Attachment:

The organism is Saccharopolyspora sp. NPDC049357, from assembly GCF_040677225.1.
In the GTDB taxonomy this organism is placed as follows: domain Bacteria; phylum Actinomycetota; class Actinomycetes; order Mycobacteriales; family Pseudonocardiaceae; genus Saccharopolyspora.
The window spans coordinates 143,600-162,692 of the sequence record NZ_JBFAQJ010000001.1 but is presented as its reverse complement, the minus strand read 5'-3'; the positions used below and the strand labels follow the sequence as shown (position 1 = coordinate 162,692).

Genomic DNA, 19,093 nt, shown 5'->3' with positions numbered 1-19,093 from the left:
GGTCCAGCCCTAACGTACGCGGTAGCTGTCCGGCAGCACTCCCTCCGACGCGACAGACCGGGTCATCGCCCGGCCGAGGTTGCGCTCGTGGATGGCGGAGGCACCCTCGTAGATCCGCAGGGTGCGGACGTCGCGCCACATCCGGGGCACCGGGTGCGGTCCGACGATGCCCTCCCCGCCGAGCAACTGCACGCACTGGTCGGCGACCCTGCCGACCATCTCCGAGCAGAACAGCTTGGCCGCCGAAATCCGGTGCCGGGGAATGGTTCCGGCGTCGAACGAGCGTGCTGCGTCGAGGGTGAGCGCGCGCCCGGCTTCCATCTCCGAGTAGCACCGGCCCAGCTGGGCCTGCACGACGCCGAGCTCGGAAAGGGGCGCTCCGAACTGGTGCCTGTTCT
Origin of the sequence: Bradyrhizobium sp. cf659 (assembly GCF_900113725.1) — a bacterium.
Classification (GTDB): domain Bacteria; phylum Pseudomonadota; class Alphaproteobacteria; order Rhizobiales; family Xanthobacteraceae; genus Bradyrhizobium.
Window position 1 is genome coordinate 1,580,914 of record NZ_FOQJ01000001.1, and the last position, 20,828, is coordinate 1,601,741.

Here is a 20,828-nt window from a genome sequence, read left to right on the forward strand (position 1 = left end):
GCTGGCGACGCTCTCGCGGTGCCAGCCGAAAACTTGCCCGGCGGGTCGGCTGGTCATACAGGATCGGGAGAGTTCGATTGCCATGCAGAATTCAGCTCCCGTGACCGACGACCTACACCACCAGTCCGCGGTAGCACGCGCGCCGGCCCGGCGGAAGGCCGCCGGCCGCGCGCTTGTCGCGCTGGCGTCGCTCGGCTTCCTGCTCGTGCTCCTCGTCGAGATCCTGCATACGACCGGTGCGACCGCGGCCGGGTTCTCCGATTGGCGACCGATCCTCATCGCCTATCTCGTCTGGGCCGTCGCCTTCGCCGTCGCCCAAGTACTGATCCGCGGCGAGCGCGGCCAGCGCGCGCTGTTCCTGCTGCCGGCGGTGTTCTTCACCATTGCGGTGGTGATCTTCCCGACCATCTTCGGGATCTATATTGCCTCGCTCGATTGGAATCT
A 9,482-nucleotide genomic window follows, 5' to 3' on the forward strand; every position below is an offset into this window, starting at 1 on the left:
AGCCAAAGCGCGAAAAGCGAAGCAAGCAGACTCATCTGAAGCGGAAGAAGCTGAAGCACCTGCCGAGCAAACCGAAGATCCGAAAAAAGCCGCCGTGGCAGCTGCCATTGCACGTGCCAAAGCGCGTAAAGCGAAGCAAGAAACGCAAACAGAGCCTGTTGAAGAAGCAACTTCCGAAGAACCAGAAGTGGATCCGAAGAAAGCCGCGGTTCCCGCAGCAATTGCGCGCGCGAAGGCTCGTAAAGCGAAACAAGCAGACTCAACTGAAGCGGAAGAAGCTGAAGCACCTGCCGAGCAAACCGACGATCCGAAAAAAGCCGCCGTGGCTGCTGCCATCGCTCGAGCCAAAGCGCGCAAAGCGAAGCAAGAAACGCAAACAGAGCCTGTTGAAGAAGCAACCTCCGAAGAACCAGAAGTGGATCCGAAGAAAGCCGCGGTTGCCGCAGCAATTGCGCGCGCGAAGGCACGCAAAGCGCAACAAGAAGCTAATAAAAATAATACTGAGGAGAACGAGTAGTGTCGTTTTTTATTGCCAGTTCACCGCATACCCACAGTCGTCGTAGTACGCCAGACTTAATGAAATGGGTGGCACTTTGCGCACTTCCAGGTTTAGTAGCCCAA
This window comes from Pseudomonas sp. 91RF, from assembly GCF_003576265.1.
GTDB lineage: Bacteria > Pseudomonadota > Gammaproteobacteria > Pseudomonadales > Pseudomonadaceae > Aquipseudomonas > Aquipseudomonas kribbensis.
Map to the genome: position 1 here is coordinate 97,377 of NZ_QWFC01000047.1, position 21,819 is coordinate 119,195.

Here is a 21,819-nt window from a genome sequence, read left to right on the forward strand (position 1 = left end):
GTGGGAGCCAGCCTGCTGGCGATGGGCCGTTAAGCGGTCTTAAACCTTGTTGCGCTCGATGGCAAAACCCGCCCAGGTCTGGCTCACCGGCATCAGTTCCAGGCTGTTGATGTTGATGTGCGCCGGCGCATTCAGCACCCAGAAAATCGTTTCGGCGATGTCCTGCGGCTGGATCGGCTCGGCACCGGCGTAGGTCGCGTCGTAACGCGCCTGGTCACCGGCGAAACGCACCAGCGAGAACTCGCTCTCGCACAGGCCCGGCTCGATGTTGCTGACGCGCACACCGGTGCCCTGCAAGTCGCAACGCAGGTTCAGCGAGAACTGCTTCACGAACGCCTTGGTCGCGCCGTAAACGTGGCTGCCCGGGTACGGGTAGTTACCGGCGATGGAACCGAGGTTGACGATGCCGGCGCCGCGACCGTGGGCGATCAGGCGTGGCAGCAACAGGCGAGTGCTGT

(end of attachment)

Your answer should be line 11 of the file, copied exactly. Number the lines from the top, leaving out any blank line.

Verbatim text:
A 9,482-nucleotide genomic window follows, 5' to 3' on the forward strand; every position below is an offset into this window, starting at 1 on the left: